I recently had an adventure trying to get a plugin, PDT, installed into my Eclipse software development environment. Diagnosis was hard, and the conclusion was non-obvious, though in hindsight, reasonable. It is that if you want to use an Eclipse plug-in that requires Java SE 6 on a Mac OS X 10.5.8 computer, you will need the 64-bit version of Eclipse.
Let me explain.
My main development computer is a rather old Macintosh running Mac OS X 10.5.8. My main software development tool is the Eclipse IDE (Interactive Development Environment). Eclipse allows you to install plug-ins which add support for various programming languages, databases, frameworks, and software methodologies. I went on a Prolog programming jag, and so I installed an Eclipse plug-in for Prolog development called Prolog Development Tool (PDT), from the University of Bonn.
I had a problem, though. PDT would not appear in my copy of Eclipse. I could see that the plug-in was installed, but it didn’t help me edit Prolog language code, it didn’t put up a Prolog console, its Prolog debugger wouldn’t work. So I set about trying to figure out why.
There’s a great set of instructions at Where Is My Bundle for this situation. Lars Vogel’s tutorial, Extending Eclipse - Plug-in Development Tutorial, also helped me. I won’t go into the full details of what I explored. I will mention that what got an OSGI console for my running Eclipse was the command line,
$ cd /Applications/eclipse ; ./eclipse -console -consoleLog
The OSGI command, “ss cs3″, showed me that PDT was made up of about a dozen individual plug-ins, that they all had internal names starting with “org.pdt”, and the PDT plug-ins appeared to be installed. The OSGI comman, “diag”, showed that all the plug-ins depended directly or indirectly on a plug-in named,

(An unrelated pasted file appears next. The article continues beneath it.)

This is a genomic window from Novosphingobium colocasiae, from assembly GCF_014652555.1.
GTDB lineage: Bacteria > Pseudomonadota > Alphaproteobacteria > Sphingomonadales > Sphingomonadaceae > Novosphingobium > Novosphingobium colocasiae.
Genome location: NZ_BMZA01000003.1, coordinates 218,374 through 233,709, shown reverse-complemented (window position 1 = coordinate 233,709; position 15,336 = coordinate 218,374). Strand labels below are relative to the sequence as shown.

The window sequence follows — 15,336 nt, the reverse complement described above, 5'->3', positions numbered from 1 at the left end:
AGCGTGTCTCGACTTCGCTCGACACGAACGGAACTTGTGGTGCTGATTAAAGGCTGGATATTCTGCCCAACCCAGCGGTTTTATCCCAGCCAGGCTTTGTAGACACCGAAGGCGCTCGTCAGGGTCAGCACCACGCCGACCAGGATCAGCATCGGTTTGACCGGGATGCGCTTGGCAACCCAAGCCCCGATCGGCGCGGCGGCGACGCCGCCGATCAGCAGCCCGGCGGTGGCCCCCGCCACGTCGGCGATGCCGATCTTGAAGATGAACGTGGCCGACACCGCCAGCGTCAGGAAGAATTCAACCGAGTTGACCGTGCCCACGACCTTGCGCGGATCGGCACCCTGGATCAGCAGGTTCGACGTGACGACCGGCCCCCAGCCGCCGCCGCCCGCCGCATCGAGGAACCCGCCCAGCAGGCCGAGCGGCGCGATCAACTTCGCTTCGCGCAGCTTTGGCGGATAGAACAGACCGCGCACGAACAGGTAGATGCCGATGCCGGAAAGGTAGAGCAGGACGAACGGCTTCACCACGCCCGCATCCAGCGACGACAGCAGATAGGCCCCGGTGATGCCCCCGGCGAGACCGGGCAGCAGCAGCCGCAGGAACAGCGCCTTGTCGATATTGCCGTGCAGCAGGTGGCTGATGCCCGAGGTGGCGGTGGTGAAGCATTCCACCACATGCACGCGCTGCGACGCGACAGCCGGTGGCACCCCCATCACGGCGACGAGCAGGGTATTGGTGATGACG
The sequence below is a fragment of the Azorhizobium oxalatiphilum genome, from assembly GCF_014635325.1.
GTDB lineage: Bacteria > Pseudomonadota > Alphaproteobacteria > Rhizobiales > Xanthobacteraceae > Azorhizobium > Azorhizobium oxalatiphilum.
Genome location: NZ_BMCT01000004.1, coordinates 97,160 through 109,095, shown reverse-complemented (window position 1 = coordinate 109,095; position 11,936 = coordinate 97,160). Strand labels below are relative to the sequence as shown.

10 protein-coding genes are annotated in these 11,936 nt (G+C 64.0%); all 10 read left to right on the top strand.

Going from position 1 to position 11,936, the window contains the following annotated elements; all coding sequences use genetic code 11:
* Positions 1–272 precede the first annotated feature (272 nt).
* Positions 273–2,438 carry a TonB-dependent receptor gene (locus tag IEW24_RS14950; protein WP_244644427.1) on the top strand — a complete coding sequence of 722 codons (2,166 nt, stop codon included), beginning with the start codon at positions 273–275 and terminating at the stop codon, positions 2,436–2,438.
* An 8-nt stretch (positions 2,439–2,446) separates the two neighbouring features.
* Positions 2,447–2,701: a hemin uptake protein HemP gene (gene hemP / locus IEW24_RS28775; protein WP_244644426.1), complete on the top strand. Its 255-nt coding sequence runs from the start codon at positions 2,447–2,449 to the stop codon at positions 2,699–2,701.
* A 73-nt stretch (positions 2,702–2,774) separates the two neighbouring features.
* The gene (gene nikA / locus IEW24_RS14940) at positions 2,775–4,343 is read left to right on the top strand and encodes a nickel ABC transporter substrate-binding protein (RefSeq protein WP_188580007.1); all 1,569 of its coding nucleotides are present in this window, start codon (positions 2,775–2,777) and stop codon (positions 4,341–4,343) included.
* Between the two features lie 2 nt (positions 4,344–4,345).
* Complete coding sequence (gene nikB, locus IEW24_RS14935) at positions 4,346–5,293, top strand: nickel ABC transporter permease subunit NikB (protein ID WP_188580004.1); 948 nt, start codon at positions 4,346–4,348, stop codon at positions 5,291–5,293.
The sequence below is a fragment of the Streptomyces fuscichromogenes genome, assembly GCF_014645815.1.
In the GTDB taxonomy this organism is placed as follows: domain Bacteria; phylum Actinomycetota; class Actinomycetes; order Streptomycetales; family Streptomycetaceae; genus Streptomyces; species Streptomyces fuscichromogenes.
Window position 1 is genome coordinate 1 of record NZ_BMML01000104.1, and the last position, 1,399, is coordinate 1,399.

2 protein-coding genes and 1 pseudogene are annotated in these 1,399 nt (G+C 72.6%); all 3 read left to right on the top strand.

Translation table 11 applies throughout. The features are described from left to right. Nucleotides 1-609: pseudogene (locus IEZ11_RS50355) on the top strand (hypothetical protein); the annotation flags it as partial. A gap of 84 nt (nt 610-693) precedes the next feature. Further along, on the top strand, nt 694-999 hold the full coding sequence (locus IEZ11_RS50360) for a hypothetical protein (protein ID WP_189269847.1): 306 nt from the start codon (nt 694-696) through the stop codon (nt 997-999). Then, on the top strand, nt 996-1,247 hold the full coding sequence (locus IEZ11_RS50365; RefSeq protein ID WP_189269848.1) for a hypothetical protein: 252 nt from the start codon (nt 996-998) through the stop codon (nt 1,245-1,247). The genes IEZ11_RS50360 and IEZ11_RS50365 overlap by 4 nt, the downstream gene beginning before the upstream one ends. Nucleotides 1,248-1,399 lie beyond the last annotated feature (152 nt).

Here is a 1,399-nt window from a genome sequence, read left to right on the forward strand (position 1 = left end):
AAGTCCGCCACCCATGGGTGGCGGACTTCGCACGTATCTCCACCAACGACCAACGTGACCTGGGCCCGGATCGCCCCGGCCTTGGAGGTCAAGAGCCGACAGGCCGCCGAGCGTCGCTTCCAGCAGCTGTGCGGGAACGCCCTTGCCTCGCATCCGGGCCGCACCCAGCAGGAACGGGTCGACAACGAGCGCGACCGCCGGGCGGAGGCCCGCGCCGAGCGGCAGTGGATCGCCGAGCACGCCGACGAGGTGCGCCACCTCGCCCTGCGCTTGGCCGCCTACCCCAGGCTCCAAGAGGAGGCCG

And looking in file META-INF in that plug-in’s directory tree:
I saw this telling entry:
Eclipse, and many or most of its plug-ins, are implemented in the Java programming language. Java comes in versions; the version which came with my Mac was the Java runtime environment version 1.5, also known as Java SE 1.5 or Java SE 5. I confirmed this by the command line test, % java -version. I learned that the PDT required Java SE 6, while I only had Java SE 5. Time to upgrade the Java SE.
I found two useful articles, Java 1.6 on Mac OS X 10.5? by Jason S. on Superuser.com, and Bill Burcham’s Upgrade OS X 10.5.8 to JDK 1.6. A short dance with Utilities/Java Preferences.app, and I now had Java SE 6 64-bit as my first-precedence Java environment, and J2SE 5.0 32-bit at the bottom of the list. Now % java -version reported itself as 1.6.0_26.
Full of confidence, I restarted Mac OS and went back to Eclipse. And discovered that PDT still didn’t load. But, I was getting better error messages on the OSGI console within Eclipse. They more clearly established that the problem was PDT not being able to get the JavaSE-1.6 environment it craved.
I turned to the distinction between 32-bit and 64-bit Java environments. Java Preferences.app seemed to be saying that only the 64-bit instance of Java was Java SE 6; my 32-bit instance was still still J2SE 5.0. Apparently the two coexist. Apple decided, according to a 2009 Apple Java-dev list message, that it wouldn’t ever make a 32-bit version of Java SE 5 for Mac OS X. They were moving the OS 10.6 to 64-bit, and all their OS X 10.5.8 users (except me) to 10.6, so we could all use 64-bit Java. Now I did discover soylatte, a project to port a 32-bit Java SE 5 instance to Mac OS X 10.5.8, but it wasn’t effective in getting Eclipse’s attention.
Eclipse, it turns out, comes in 32-bit and 64-bit builds. What finally worked for me was to install the 64-bit build of Eclipse for Mac OS X, and find equivalents for all my plug-ins on the 64-bit Eclipse instance. When I did that, PDT began to work.
The conclusion I took away from this: if you want to use Eclipse 3.7 and a range of plug-ins on Mac OS X 10.5.8, you have to use the 64-bit version of Eclipse. This is because some of the plug-ins will probably require Java SE 6, and the only way to get that on Mac OS X 10.5.8 is from 64-bit Java applications…such as Eclipse.
I will eventually replace this old Macintosh, and when I do I’ll get a new OS, with a new Java runtime, and I’ll likely be all 64-bit (almost) all the time. But for now, this is my new rule of thumb: Eclipse + Mac OS X 10.5.8 + Java SE 6 implies 64 bits.